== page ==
This decision concludes “a thorough process involving 17 co-operating agencies at various levels of government, 16 hearings, over 1,000 studies and 245 days of public comment resulting in more than 36,000 comments,” Hudbay’s Merrin said.

“This decision brings us another step closer to being able to build a modern mine that will fulfill the requirements of its permits, create jobs and strengthen the local economy,” he said. “The (Forest Service’s) final Record of Decision was granted based on years of public input allowing rigorous study and analysis of fact and science.”

Coronado National Forest Supervisor Kerwin Dewberry said Wednesday tjat he has delayed a decision as long as possible after completing his review well over a month ago. Because the Army Corps has declined to say when it will make a decision, Dewberry said he now believes he must be “reasonable and prudent” and give the mining company a timely decision.

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“I have nothing else to stop me from making a decision,” Dewberry said. “I’m really trying to make sure, as a decision maker for this project, that I’ve taken all analyses and all things into consideration. I’ve done my job in relation to this project.”

But Save the Scenic Santa Ritas spokesman David Steele noted that federal environmental law requires the Forest Service to analyze all the project’s impacts. The Army Corps’ public record is “plentiful, full of technical information that clearly spells out the mine’s impacts to water resources of Southern Arizona,” he said.

“For Dewberry to suggest that he wanted to move it off his desk, move it along and reward Rosemont and its investors with a likely windfall, without waiting to determine whether it meets the Clean Water Act, is irresponsible,” Steele said.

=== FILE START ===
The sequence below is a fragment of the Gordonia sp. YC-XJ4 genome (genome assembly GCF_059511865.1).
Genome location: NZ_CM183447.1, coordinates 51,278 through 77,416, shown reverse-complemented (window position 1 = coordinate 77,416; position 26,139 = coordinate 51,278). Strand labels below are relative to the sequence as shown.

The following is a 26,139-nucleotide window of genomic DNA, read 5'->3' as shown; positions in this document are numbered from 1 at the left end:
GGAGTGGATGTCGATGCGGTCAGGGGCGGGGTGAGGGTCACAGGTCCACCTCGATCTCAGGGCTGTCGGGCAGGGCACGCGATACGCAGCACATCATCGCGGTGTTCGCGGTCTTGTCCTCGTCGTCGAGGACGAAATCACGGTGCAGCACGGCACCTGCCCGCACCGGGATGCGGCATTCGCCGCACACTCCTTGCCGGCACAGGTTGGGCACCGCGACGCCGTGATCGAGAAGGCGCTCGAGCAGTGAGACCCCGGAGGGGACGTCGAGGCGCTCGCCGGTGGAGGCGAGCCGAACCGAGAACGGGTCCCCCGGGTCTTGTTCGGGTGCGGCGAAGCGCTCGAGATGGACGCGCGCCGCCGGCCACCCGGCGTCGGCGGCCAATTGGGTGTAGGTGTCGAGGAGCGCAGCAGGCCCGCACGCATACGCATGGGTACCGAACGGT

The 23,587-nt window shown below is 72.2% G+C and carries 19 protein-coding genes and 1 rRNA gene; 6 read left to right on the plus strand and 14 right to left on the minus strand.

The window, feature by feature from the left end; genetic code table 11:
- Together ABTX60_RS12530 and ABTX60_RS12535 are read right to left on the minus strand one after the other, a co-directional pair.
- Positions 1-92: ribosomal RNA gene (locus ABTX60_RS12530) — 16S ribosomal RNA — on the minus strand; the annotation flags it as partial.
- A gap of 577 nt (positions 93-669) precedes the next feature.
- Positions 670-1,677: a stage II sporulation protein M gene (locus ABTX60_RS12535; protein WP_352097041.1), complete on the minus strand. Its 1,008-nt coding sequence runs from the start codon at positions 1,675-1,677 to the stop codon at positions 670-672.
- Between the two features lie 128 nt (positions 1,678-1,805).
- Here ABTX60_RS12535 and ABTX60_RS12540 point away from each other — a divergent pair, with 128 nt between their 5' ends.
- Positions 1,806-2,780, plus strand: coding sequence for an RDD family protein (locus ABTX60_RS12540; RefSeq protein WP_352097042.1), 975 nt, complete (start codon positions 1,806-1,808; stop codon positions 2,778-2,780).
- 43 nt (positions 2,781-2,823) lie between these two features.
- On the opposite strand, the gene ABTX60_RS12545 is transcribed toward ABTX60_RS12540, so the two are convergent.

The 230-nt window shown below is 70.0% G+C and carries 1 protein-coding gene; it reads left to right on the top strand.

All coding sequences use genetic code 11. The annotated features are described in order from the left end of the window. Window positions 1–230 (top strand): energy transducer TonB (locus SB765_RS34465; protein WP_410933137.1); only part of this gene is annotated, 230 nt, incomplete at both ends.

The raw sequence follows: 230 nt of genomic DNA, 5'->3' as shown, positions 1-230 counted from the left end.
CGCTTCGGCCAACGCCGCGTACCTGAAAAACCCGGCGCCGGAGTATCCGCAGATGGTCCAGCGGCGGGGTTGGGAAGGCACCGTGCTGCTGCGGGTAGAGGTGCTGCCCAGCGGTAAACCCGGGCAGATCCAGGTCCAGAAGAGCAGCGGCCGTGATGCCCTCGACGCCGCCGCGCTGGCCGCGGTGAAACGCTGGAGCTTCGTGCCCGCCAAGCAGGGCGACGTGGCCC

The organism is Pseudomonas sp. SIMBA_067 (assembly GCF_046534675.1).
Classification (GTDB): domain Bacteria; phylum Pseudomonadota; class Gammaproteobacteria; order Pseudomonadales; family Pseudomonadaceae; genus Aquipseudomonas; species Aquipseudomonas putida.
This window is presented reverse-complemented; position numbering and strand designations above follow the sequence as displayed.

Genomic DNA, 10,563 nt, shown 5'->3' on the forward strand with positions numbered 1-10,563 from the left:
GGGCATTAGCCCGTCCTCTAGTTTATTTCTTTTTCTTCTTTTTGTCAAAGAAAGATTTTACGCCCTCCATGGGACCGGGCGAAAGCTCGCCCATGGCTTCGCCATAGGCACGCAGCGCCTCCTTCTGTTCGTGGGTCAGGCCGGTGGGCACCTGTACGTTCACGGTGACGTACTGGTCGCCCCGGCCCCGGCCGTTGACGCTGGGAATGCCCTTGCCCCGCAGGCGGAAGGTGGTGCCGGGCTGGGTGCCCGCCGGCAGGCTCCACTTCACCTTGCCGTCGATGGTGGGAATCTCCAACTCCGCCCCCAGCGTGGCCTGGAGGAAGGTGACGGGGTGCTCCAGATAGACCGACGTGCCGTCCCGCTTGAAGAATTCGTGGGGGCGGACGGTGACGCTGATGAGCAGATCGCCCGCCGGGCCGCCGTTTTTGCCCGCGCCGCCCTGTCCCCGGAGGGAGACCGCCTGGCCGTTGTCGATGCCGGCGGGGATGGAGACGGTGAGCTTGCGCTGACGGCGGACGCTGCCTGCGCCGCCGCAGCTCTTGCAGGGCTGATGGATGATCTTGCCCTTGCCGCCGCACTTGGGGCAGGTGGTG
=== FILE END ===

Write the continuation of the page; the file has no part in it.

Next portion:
Dewberry’s decision authorizes the mine’s Barrel Alternative, which will concentrate the mine’s waste rock and tailings in Upper Barrel Canyon and part of Wasp Canyon on the east side of the Santa Ritas. That alternative was recommended nearly six years ago by his predecessor Jim Upchurch as a way to keep wastes out of neighboring McCleary Canyon. The service says that’s the most biologically diverse canyon near the mine site.

Dewberry and Upchurch said the Barrel Alternative will have the fewest environmental impacts of any alternative studied except for a “no action” option, which the service has long said it can’t legally approve for Rosemont because of federal mining laws.

Dewberry wrote that Barrel will disturb the least amount of riparian areas and other vegetation, the smallest number of springs, and the smallest number of acres that could attract invasive species after the land is disturbed. Dewberry said Barrel is the only alternative that can meet federal air quality standards.

But many issues remain legally and scientifically unsettled. Although the U.S. Fish and Wildlife Service wrote a favorable biological opinion on the mine, the Center for Biological Diversity has signaled its intention to sue to have that opinion tossed out. Although the Arizona Department of Environmental Quality has certified the mine will meet state water quality standards, Pima County is challenging that in court.

And although the Forest Service has said it doesn’t believe that the mine project will dry up nearby Davidson Canyon and Cienega Creek, University of Arizona associate professor Jennifer McIntosh wrote the service just last week that a new study she headed found that the Cienega Basin’s groundwater resources “are vulnerable to over-extraction from unregulated groundwater use with resulting depletion of connected surface water resources.”

Contact reporter Tony Davis at tdavis@tucson.com or 806-7746.